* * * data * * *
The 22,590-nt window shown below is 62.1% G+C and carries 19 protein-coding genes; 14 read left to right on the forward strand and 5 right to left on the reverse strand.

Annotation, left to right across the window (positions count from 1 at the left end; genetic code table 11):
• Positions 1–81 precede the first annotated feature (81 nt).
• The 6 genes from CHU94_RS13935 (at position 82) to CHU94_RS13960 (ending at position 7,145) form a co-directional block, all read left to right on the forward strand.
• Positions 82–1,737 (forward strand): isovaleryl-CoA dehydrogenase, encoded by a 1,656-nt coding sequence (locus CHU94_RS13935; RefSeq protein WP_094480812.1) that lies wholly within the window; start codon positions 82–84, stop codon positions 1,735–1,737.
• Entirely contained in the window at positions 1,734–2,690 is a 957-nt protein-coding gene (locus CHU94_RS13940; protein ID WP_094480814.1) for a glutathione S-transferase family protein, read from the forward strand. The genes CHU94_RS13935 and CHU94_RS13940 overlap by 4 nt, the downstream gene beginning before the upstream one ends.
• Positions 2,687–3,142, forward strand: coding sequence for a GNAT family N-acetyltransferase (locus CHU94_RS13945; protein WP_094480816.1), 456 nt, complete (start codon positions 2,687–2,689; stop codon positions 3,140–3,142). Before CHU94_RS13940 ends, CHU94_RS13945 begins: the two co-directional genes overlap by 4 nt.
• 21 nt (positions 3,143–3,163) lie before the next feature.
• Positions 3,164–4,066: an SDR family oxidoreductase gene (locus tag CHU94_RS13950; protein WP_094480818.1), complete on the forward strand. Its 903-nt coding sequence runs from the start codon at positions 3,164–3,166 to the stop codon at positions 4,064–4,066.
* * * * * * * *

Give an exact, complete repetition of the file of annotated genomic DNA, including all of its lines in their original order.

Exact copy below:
The 22,590-nt window shown below is 62.1% G+C and carries 19 protein-coding genes; 14 read left to right on the forward strand and 5 right to left on the reverse strand.

Annotation, left to right across the window (positions count from 1 at the left end; genetic code table 11):
• Positions 1–81 precede the first annotated feature (81 nt).
• The 6 genes from CHU94_RS13935 (at position 82) to CHU94_RS13960 (ending at position 7,145) form a co-directional block, all read left to right on the forward strand.
• Positions 82–1,737 (forward strand): isovaleryl-CoA dehydrogenase, encoded by a 1,656-nt coding sequence (locus CHU94_RS13935; RefSeq protein WP_094480812.1) that lies wholly within the window; start codon positions 82–84, stop codon positions 1,735–1,737.
• Entirely contained in the window at positions 1,734–2,690 is a 957-nt protein-coding gene (locus CHU94_RS13940; protein ID WP_094480814.1) for a glutathione S-transferase family protein, read from the forward strand. The genes CHU94_RS13935 and CHU94_RS13940 overlap by 4 nt, the downstream gene beginning before the upstream one ends.
• Positions 2,687–3,142, forward strand: coding sequence for a GNAT family N-acetyltransferase (locus CHU94_RS13945; protein WP_094480816.1), 456 nt, complete (start codon positions 2,687–2,689; stop codon positions 3,140–3,142). Before CHU94_RS13940 ends, CHU94_RS13945 begins: the two co-directional genes overlap by 4 nt.
• 21 nt (positions 3,143–3,163) lie before the next feature.
• Positions 3,164–4,066: an SDR family oxidoreductase gene (locus tag CHU94_RS13950; protein WP_094480818.1), complete on the forward strand. Its 903-nt coding sequence runs from the start codon at positions 3,164–3,166 to the stop codon at positions 4,064–4,066.